Mott, John Raleigh, 1865–1955, American Protestant ecumenical leader, b. Livingston Manor, N.Y. While a student at Cornell, Mott, a Methodist layman, became active in the Young Men's Christian Association (YMCA). Upon graduation (1888), he joined its national staff and founded (1895) its World Student Christian Federation, serving (1895–1920) as its general secretary. Mott was an organizer of the World Misssionary Conference, in Edinburgh (1910), which launched the 20th-century ecumenical movement, and he is often considered the father of the World Council of Churches. A prolific author, he was also chairman of the International Missionary Council (1921–42), president of the World Alliance of YMCAs (1926–37), and held several other important posts in Christian groups. For his work in promoting international goodwill, understanding, and tolerance, Mott was awarded the 1946 Nobel Peace Prize, which he shared with Emily Greene Balch.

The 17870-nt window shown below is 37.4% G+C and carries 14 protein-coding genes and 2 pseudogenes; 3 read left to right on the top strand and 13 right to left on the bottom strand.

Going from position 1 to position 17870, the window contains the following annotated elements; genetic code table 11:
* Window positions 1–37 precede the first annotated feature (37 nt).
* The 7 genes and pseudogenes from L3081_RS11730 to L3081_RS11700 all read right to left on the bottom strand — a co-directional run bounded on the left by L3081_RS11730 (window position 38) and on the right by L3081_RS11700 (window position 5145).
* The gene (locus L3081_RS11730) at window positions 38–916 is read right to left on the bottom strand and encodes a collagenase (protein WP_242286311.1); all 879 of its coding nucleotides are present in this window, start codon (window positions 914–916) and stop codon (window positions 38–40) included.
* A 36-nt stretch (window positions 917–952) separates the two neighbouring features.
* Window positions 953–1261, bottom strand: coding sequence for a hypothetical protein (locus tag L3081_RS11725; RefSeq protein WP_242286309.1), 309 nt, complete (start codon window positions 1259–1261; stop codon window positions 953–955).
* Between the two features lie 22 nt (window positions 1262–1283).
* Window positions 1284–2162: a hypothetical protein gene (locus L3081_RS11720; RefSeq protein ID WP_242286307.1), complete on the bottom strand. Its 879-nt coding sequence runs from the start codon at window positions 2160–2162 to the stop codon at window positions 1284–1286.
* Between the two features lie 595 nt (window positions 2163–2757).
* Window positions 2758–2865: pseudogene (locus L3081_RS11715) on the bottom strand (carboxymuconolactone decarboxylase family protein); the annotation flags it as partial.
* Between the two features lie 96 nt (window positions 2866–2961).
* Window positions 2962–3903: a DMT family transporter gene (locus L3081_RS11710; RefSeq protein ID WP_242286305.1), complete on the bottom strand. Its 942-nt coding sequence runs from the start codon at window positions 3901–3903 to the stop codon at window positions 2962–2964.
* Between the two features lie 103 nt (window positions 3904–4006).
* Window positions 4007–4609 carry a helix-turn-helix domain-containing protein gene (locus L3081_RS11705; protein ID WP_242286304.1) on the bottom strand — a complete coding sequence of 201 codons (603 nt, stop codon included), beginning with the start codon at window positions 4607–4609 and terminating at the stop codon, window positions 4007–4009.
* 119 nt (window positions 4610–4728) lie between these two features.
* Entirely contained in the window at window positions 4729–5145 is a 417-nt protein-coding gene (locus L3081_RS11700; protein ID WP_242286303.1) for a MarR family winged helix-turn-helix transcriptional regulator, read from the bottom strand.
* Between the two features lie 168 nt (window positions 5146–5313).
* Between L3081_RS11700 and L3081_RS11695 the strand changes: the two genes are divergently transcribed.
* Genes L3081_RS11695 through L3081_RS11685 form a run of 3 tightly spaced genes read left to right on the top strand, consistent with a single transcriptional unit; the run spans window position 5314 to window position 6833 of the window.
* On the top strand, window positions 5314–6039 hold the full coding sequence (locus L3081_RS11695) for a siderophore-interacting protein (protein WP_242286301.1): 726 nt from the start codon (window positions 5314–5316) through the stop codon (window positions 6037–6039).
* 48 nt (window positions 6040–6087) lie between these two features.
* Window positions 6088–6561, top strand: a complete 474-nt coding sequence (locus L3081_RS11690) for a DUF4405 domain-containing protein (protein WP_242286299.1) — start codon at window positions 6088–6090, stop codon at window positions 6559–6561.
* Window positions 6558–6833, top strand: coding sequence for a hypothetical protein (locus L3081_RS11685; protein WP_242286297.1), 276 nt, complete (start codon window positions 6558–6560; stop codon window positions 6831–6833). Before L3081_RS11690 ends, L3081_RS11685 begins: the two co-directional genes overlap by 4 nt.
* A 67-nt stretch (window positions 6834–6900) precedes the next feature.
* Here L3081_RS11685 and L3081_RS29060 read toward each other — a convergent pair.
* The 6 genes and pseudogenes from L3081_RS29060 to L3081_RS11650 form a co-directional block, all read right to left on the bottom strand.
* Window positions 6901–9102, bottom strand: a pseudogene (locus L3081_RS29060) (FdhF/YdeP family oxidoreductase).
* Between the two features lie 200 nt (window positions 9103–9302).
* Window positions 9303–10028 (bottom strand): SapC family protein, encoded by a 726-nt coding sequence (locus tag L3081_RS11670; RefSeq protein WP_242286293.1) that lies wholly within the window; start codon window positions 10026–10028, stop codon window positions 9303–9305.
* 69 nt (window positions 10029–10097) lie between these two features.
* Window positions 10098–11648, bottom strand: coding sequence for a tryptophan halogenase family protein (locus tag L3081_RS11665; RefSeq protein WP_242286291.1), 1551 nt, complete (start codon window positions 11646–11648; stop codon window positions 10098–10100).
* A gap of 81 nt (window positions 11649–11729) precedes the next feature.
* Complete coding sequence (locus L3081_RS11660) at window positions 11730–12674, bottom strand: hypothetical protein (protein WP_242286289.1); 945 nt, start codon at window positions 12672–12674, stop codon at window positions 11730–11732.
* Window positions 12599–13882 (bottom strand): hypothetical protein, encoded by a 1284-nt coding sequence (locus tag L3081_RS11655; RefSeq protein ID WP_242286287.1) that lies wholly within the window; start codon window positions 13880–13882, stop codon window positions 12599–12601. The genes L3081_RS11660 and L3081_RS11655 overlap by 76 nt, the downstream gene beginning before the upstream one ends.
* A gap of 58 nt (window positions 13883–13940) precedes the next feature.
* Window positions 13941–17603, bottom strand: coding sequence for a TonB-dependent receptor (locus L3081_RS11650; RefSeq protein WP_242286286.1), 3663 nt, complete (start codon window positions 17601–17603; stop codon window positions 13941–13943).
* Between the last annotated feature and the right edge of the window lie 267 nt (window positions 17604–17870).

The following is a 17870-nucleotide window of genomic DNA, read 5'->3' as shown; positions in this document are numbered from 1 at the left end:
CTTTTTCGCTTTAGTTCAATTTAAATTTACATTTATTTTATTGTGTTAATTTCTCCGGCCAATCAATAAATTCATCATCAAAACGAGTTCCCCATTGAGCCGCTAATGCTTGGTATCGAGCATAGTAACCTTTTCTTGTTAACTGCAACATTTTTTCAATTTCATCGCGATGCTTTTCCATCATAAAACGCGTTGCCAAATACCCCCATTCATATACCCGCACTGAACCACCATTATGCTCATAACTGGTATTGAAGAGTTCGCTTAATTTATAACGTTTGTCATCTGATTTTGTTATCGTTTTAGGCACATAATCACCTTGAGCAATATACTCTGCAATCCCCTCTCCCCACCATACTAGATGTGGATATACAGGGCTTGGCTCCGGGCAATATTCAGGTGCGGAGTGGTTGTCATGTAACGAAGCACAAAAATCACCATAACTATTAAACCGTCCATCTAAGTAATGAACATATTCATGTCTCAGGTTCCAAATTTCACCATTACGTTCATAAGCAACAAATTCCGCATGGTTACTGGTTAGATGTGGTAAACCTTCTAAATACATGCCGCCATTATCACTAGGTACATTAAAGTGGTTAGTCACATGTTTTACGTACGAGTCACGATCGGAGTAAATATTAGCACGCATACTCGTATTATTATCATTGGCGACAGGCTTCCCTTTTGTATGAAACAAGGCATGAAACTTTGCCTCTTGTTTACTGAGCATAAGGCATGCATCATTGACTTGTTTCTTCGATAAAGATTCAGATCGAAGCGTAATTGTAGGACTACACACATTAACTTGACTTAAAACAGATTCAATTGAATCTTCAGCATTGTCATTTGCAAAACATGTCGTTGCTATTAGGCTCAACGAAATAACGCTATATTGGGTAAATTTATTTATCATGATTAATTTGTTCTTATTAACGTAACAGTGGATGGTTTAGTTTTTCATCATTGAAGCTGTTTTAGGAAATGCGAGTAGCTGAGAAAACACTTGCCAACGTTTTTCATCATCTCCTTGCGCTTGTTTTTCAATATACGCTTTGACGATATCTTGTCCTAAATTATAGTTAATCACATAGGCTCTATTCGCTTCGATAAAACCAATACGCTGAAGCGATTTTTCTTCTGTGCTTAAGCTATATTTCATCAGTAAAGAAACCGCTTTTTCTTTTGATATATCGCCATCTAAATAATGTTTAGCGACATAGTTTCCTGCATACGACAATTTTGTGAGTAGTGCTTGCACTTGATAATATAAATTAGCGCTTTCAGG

See biographies by B. J. Matthews (1934), G. M. Fisher (1952), R. C. Mackie et al. (1965), and C. H. Hopkins (1979).
The Columbia Electronic Encyclopedia, 6th ed. Copyright © 2023, Columbia University Press. All rights reserved.
See more Encyclopedia articles on: Protestant Christianity: Biographies